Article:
I believe that most patients in detox and inmates in
prison have been to AA meetings. We have failed them
and pushed them further down by pushing the steps on
them and telling them to Find God and Find Him Now!
Bill W. explains this in an article to the AAGrapevine
in the 1945 issue. On page 4 in the book The Language of the Heart, Bill talks about personal glorification,
overweening pride, consuming ambition, exhibitionism ,
intolerant smugness, money or power madness, refusal to
admit mistakes and learn from them, self-satisfaction,
lazy complacency- these and many more are the garden variety of ills which so often beset movements as well
as individuals.
You and your early timer heroes are sober. You've
got yours. How successful have you been at helping
other alcoholics to recover? The rehabs and prisons
are full of failures. If your method is so successful,
why are they in detox, after 5,15,18,28 or 30 years
sober. ANONYMOUS

clu1992
Offline
Joined: 2012-05-30
re 5,15,18,28,or 30

from what I gather the relapsers where not drinking and going to meetings. the 18 year relapse was active for about 16 years, then stopped working "her" program and was soon drunk. I have yet to meet anyone in the jail or detox that had been to AA, worked the steps as directed in the big book as a daily program. I have met many that thought the AA program was don't drink and go to meetings(where would they get that idea?). I think the don't drink and go to meetings method works for the cetain type of hard drinker in the big book page 20.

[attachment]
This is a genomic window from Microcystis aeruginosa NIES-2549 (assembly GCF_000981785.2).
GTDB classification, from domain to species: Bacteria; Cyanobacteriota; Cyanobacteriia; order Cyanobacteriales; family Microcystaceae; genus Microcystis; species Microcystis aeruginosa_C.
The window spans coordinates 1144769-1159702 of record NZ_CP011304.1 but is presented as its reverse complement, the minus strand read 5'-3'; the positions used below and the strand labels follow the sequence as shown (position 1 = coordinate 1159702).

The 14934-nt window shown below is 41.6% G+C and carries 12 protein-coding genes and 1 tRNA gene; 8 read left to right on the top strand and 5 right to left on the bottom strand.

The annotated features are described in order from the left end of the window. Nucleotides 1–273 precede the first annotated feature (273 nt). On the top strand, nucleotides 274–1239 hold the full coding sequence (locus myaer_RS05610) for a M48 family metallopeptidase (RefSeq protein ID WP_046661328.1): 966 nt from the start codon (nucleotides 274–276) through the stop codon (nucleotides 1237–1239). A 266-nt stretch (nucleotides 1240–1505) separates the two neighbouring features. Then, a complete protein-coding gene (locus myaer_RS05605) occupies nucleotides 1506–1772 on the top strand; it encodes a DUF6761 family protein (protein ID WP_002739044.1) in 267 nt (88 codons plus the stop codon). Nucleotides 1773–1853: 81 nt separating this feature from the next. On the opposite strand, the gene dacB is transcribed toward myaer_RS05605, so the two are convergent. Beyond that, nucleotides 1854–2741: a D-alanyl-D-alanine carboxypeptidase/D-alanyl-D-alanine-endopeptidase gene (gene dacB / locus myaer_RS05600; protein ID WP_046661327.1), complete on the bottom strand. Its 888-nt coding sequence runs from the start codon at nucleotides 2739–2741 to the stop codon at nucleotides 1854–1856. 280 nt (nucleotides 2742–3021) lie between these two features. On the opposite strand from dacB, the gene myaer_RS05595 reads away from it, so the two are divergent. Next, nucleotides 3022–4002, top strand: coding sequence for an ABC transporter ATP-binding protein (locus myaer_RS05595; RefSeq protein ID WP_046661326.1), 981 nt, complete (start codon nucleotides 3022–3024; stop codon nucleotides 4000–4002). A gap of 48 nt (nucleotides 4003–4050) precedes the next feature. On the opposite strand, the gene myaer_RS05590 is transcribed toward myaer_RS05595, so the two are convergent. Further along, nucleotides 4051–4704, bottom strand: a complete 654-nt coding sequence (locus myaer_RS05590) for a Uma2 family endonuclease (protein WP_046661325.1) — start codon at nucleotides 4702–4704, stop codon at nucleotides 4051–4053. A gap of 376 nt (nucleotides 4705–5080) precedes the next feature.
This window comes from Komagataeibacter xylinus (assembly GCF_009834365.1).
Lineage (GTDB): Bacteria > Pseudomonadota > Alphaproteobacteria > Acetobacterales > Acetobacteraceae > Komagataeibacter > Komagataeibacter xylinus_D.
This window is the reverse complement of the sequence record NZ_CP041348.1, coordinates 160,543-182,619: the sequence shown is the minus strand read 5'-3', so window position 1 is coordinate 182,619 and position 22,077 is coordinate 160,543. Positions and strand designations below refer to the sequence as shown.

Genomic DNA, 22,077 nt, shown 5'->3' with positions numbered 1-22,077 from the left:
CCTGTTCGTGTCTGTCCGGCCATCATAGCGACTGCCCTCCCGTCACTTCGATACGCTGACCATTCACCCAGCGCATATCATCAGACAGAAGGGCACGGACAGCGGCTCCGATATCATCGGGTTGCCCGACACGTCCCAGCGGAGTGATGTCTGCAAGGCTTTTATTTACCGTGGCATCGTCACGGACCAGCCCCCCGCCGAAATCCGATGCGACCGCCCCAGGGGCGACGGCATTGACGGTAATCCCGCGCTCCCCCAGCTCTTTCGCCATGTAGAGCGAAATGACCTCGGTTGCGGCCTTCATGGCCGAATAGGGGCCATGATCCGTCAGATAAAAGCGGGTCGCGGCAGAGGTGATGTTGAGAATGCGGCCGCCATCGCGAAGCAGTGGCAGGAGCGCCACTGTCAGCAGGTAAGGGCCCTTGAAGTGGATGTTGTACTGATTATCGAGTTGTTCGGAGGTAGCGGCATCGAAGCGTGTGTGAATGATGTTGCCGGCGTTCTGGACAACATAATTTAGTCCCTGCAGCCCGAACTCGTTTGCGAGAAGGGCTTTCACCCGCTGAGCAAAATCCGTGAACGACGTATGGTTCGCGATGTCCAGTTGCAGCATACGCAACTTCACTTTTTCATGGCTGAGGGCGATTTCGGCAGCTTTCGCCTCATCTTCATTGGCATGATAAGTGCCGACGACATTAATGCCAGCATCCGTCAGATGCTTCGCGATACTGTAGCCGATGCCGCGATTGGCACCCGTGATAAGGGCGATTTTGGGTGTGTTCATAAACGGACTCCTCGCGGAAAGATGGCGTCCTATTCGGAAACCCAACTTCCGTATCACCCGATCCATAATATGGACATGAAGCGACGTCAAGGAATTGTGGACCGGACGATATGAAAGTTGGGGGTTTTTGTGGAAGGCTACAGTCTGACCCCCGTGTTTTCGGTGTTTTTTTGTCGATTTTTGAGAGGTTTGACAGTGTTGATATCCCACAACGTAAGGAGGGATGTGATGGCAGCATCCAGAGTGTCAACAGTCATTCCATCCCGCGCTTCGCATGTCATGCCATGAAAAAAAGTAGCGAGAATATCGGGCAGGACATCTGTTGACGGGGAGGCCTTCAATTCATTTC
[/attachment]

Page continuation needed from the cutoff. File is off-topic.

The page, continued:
what I have found for myself is a real alcoholic at times has no mental defense against the first drink. my last drink was in 1992, 2 hours removed from my home group meeting. I had been to meetings daily for weeks. I felt like a million bucks. no problems, no arguments, nothing but feeling good. someone passed a drink my way and I drank it like water. 9 months of not drinking and going to meetings didn't work. I experienced what the big book describes at the bottom of page 43.